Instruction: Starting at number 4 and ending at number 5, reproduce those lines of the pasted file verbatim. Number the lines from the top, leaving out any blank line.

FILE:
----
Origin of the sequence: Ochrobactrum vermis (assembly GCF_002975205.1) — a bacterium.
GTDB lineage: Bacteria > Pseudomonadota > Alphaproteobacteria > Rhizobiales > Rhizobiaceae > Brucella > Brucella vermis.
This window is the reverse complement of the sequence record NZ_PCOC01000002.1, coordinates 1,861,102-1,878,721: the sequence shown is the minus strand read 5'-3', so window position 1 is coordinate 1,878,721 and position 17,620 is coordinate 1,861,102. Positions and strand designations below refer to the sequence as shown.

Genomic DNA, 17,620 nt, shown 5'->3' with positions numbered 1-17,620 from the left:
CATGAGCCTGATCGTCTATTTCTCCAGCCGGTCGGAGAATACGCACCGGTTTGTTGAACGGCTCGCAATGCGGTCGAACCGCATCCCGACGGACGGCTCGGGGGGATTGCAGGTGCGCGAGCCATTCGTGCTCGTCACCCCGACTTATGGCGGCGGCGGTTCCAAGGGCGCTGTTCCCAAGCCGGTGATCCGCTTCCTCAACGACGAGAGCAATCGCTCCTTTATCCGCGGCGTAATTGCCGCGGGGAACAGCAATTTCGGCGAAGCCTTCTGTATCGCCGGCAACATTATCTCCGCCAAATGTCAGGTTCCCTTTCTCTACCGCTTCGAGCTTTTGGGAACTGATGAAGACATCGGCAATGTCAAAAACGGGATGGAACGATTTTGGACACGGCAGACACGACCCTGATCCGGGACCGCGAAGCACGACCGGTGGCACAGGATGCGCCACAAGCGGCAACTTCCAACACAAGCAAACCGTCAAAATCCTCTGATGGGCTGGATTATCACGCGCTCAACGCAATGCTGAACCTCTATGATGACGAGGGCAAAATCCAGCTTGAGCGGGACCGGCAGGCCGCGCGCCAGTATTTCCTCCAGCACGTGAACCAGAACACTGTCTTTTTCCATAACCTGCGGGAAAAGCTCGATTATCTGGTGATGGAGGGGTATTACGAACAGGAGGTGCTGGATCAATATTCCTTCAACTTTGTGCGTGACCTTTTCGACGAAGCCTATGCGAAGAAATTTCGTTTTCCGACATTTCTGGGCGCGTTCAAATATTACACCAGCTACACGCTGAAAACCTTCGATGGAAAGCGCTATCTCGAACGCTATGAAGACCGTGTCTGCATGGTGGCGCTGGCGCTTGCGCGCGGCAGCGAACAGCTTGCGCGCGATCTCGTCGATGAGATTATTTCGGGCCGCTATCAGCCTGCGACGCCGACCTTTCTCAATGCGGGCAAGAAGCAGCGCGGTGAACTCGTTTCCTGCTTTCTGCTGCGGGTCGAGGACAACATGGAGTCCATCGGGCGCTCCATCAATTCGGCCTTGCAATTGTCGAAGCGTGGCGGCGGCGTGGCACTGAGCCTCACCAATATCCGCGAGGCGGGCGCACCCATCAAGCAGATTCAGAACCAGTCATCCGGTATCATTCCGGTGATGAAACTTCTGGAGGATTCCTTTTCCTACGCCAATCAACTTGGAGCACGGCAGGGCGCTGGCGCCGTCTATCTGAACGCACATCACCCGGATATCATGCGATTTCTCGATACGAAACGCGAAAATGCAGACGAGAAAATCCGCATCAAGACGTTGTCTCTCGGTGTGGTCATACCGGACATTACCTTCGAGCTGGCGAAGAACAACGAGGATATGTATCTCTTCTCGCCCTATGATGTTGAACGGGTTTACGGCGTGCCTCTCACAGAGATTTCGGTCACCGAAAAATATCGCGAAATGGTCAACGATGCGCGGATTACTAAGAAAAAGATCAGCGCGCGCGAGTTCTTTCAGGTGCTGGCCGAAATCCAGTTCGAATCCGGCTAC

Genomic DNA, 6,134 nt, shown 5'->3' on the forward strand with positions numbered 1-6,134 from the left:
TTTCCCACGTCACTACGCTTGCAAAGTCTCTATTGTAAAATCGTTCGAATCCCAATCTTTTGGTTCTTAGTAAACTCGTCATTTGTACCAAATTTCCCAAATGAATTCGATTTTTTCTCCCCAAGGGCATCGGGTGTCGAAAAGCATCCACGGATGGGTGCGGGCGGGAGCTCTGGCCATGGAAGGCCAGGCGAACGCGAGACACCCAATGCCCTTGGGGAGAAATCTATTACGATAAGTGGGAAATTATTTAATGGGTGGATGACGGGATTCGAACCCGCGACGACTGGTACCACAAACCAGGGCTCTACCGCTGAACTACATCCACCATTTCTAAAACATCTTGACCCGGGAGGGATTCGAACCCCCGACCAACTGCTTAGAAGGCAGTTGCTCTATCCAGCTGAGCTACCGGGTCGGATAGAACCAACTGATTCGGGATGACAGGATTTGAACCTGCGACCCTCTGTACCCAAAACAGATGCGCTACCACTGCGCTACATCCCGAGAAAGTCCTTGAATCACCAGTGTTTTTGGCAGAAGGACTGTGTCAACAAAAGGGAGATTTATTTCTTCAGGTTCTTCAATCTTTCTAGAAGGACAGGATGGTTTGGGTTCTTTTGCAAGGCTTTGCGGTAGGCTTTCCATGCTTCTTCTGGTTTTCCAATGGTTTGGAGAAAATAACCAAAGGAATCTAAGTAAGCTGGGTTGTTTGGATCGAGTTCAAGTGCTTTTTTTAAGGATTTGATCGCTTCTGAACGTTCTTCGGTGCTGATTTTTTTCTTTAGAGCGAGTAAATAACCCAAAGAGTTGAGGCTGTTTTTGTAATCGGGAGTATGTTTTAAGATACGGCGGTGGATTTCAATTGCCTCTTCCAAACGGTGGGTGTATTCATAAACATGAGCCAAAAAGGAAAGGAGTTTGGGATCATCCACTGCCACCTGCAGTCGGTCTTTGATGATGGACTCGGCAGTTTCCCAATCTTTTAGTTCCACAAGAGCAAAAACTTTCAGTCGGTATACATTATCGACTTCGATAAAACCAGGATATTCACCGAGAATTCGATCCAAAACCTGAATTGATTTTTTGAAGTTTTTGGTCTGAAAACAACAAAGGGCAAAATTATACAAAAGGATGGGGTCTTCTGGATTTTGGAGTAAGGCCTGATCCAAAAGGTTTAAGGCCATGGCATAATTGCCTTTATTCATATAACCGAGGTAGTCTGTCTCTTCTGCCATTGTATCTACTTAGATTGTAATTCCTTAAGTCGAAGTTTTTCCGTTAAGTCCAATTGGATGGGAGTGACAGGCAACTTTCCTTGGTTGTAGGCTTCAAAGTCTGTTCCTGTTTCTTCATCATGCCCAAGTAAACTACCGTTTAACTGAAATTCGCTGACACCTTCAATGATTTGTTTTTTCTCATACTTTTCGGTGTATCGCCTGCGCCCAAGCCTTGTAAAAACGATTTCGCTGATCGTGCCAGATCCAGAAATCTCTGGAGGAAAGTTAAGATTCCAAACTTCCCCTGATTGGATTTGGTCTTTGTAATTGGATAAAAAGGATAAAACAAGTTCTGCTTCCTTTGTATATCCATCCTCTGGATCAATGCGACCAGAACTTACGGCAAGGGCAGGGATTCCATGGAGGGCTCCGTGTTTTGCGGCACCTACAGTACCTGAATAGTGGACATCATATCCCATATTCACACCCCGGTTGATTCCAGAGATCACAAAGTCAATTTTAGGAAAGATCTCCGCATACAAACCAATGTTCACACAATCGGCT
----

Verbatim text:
Genomic DNA, 17,620 nt, shown 5'->3' with positions numbered 1-17,620 from the left:
CATGAGCCTGATCGTCTATTTCTCCAGCCGGTCGGAGAATACGCACCGGTTTGTTGAACGGCTCGCAATGCGGTCGAACCGCATCCCGACGGACGGCTCGGGGGGATTGCAGGTGCGCGAGCCATTCGTGCTCGTCACCCCGACTTATGGCGGCGGCGGTTCCAAGGGCGCTGTTCCCAAGCCGGTGATCCGCTTCCTCAACGACGAGAGCAATCGCTCCTTTATCCGCGGCGTAATTGCCGCGGGGAACAGCAATTTCGGCGAAGCCTTCTGTATCGCCGGCAACATTATCTCCGCCAAATGTCAGGTTCCCTTTCTCTACCGCTTCGAGCTTTTGGGAACTGATGAAGACATCGGCAATGTCAAAAACGGGATGGAACGATTTTGGACACGGCAGACACGACCCTGATCCGGGACCGCGAAGCACGACCGGTGGCACAGGATGCGCCACAAGCGGCAACTTCCAACACAAGCAAACCGTCAAAATCCTCTGATGGGCTGGATTATCACGCGCTCAACGCAATGCTGAACCTCTATGATGACGAGGGCAAAATCCAGCTTGAGCGGGACCGGCAGGCCGCGCGCCAGTATTTCCTCCAGCACGTGAACCAGAACACTGTCTTTTTCCATAACCTGCGGGAAAAGCTCGATTATCTGGTGATGGAGGGGTATTACGAACAGGAGGTGCTGGATCAATATTCCTTCAACTTTGTGCGTGACCTTTTCGACGAAGCCTATGCGAAGAAATTTCGTTTTCCGACATTTCTGGGCGCGTTCAAATATTACACCAGCTACACGCTGAAAACCTTCGATGGAAAGCGCTATCTCGAACGCTATGAAGACCGTGTCTGCATGGTGGCGCTGGCGCTTGCGCGCGGCAGCGAACAGCTTGCGCGCGATCTCGTCGATGAGATTATTTCGGGCCGCTATCAGCCTGCGACGCCGACCTTTCTCAATGCGGGCAAGAAGCAGCGCGGTGAACTCGTTTCCTGCTTTCTGCTGCGGGTCGAGGACAACATGGAGTCCATCGGGCGCTCCATCAATTCGGCCTTGCAATTGTCGAAGCGTGGCGGCGGCGTGGCACTGAGCCTCACCAATATCCGCGAGGCGGGCGCACCCATCAAGCAGATTCAGAACCAGTCATCCGGTATCATTCCGGTGATGAAACTTCTGGAGGATTCCTTTTCCTACGCCAATCAACTTGGAGCACGGCAGGGCGCTGGCGCCGTCTATCTGAACGCACATCACCCGGATATCATGCGATTTCTCGATACGAAACGCGAAAATGCAGACGAGAAAATCCGCATCAAGACGTTGTCTCTCGGTGTGGTCATACCGGACATTACCTTCGAGCTGGCGAAGAACAACGAGGATATGTATCTCTTCTCGCCCTATGATGTTGAACGGGTTTACGGCGTGCCTCTCACAGAGATTTCGGTCACCGAAAAATATCGCGAAATGGTCAACGATGCGCGGATTACTAAGAAAAAGATCAGCGCGCGCGAGTTCTTTCAGGTGCTGGCCGAAATCCAGTTCGAATCCGGCTAC